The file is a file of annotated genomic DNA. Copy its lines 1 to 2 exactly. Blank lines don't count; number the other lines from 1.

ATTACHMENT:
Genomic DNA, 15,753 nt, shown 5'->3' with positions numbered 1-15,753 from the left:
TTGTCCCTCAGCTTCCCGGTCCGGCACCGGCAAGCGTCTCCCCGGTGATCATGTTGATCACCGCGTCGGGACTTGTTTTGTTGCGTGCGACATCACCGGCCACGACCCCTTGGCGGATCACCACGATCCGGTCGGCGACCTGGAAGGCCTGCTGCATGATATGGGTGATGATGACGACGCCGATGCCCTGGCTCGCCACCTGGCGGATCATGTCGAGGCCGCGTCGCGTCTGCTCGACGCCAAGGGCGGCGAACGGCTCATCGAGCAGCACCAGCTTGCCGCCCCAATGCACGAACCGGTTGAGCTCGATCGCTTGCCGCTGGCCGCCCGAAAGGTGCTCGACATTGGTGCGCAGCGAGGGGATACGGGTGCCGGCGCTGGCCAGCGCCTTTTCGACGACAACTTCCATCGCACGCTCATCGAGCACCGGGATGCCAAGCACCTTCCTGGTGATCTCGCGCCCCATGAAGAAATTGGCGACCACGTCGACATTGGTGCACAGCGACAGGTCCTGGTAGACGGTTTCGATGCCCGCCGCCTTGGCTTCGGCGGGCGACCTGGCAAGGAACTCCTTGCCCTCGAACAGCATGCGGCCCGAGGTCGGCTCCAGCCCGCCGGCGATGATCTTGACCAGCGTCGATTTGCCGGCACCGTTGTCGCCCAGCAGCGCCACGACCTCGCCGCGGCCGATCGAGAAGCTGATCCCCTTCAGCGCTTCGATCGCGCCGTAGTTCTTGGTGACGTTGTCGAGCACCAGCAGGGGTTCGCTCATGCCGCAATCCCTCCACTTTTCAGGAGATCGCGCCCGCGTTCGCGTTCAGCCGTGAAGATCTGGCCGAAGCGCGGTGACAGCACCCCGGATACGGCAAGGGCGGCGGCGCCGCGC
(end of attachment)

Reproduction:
Genomic DNA, 15,753 nt, shown 5'->3' with positions numbered 1-15,753 from the left:
TTGTCCCTCAGCTTCCCGGTCCGGCACCGGCAAGCGTCTCCCCGGTGATCATGTTGATCACCGCGTCGGGACTTGTTTTGTTGCGTGCGACATCACCGGCCACGACCCCTTGGCGGATCACCACGATCCGGTCGGCGACCTGGAAGGCCTGCTGCATGATATGGGTGATGATGACGACGCCGATGCCCTGGCTCGCCACCTGGCGGATCATGTCGAGGCCGCGTCGCGTCTGCTCGACGCCAAGGGCGGCGAACGGCTCATCGAGCAGCACCAGCTTGCCGCCCCAATGCACGAACCGGTTGAGCTCGATCGCTTGCCGCTGGCCGCCCGAAAGGTGCTCGACATTGGTGCGCAGCGAGGGGATACGGGTGCCGGCGCTGGCCAGCGCCTTTTCGACGACAACTTCCATCGCACGCTCATCGAGCACCGGGATGCCAAGCACCTTCCTGGTGATCTCGCGCCCCATGAAGAAATTGGCGACCACGTCGACATTGGTGCACAGCGACAGGTCCTGGTAGACGGTTTCGATGCCCGCCGCCTTGGCTTCGGCGGGCGACCTGGCAAGGAACTCCTTGCCCTCGAACAGCATGCGGCCCGAGGTCGGCTCCAGCCCGCCGGCGATGATCTTGACCAGCGTCGATTTGCCGGCACCGTTGTCGCCCAGCAGCGCCACGACCTCGCCGCGGCCGATCGAGAAGCTGATCCCCTTCAGCGCTTCGATCGCGCCGTAGTTCTTGGTGACGTTGTCGAGCACCAGCAGGGGTTCGCTCATGCCGCAATCCCTCCACTTTTCAGGAGATCGCGCCCGCGTTCGCGTTCAGCCGTGAAGATCTGGCCGAAGCGCGGTGACAGCACCCCGGATACGGCAAGGGCGGCGGCGCCGCGC